For safety: Nancy (seated, centre) posing with guests after the Together We Stand Against Harassment: #HentiGangguanSeksual event in KL Sentral. — Bernama
KUALA LUMPUR: There will soon be mandatory background screening of babysitters by the police and Women, Family and Community Development Ministry, says its minister Datuk Seri Nancy Shukri.
She said the ministry and police have principally agreed to cooperate to tighten enforcement of the guidelines for hiring babysitters.
Nancy said the matter was decided during a recent meeting with Deputy Inspector-General of Police Datuk Seri Ayob Khan Mydin Pitchay.
She said among others, the police will be tasked with checking if candidates have a criminal record while the ministry will look into certain criteria, including the mental health of potential child carers.
“I recently had a discussion with Datuk Seri Ayob Khan where we (the ministry) made a request for them (the police) to help vet candidates.
“Principally, we have agreed on this. The police have agreed to cooperate by giving feedback whether or not those applying to be babysitters are qualified.
“This decision was only made last week.
“The ministry has requested a further discussion with the police to formalise this initiative, but we can do this immediately if there are requests,” she told a press conference at KL Sentral here yesterday.
Recently, it was reported that a two-month-old girl died while under the care of a babysitter at a nursery in Section 6, Kota Damansara. The childcare centre was not registered.
The collaborative effort between the ministry and the police to vet child educators was welcomed by early childcare associations.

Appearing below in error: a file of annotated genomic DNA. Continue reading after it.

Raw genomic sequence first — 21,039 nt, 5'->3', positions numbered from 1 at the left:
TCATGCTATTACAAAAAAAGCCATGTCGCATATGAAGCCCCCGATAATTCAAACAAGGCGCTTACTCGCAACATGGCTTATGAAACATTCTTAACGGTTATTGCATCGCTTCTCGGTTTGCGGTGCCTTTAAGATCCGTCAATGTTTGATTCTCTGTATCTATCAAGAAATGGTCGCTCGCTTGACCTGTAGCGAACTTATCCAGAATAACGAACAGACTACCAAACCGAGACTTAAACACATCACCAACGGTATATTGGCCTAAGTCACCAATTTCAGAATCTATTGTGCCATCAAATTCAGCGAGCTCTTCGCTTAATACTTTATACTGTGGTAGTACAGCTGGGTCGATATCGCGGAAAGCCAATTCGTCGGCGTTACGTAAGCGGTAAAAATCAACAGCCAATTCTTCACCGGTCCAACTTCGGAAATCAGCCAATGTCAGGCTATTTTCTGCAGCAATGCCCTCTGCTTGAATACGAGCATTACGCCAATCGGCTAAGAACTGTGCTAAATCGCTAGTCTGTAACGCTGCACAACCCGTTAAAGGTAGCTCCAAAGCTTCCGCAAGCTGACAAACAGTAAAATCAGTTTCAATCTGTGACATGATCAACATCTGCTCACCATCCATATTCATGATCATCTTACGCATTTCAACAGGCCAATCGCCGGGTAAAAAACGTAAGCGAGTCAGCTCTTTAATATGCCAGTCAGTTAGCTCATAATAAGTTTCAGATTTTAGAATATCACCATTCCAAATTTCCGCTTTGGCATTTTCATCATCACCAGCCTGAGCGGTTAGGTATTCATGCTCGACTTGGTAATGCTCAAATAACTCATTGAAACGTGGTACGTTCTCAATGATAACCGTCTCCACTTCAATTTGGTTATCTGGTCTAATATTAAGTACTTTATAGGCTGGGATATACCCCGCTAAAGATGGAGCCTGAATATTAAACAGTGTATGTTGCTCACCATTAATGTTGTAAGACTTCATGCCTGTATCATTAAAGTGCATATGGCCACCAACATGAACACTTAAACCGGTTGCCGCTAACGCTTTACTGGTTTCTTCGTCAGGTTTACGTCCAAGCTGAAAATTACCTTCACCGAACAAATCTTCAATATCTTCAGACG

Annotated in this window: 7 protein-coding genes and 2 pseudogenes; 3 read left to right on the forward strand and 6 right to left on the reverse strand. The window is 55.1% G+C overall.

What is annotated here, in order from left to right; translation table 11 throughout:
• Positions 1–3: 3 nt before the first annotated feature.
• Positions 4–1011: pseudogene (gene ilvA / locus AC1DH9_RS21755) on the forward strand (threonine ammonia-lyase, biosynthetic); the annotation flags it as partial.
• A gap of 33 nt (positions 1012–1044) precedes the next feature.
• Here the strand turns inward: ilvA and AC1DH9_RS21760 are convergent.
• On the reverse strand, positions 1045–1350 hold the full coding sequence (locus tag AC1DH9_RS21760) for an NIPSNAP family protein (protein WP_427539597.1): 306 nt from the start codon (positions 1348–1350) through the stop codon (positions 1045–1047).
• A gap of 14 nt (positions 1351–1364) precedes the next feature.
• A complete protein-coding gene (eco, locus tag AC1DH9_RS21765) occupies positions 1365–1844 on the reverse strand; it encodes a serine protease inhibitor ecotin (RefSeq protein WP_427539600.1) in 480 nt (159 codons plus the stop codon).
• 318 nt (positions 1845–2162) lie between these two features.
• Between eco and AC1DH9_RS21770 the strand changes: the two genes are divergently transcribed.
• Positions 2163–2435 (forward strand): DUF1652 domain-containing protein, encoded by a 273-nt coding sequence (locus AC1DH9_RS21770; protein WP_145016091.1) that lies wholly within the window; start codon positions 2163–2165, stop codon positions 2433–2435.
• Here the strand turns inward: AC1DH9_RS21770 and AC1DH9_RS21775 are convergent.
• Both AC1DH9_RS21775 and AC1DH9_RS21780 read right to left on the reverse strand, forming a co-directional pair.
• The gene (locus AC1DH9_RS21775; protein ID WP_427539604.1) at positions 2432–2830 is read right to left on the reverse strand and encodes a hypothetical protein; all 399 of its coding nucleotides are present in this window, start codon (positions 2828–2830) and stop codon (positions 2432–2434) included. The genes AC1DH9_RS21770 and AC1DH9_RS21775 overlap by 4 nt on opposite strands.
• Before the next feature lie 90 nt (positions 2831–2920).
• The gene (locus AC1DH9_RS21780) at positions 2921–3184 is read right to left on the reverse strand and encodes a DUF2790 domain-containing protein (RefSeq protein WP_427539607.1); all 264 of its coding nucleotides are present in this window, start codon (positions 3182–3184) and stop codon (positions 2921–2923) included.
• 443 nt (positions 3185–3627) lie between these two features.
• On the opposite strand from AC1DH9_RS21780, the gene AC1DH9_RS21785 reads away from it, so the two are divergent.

They described the initiative as timely given the recent cases of abuse and neglect of children at nurseries.
Malaysia Association of Registered Early Childcare and Development president Anisa Ahmad said the initiative will further empower registered childcare centres.
She said the proposed psychometric tests for potential candidates would allow nursery operators to identify if a person is qualified for the job.
“It is about time we focus on the safety of children.
“I hope this effort will empower registered nurseries and that the government will be more selective in allowing people to join its free courses for early childhood.
“The priority should be given to registered centres.
“I also hope the government will make necessary amendments to the Child Care Centre Act 1984 (Act 308) because it is quite outdated, with loopholes that need to be dealt with.
“Parents must also be more responsible. Don’t send your child to an unregistered nursery.
“Think about the child’s safety,” she said when contacted.
Malaysian Kindergarten Teachers Association president Sally Ng had a similar view, saying babysitters should undergo regular psychometric check-ups given the nature of the job.
She added that childcare centres would need the support of the government to ensure all employees are mentally and emotionally stable.
“Dealing with children is something else; it’s unpredictable. They could be happy today and throw tantrums the next day, like refusing to eat or screaming non-stop, and all these will take a toll on the carers’ mental health.
“Babysitters are human and there are various factors that could affect them emotionally, which is why I believe regular psychometric check-ups will be a good move.
“At the same time, caregivers must be monitored, perhaps through CCTV, and also taught about the kind of punishments they may face if they abuse or neglect the children.
“But childcare centres can’t afford to send employees for regular psychometric tests because it will be costly.
We hope the government will support us on this,” she said.
Source: TheStar, 1 November 2023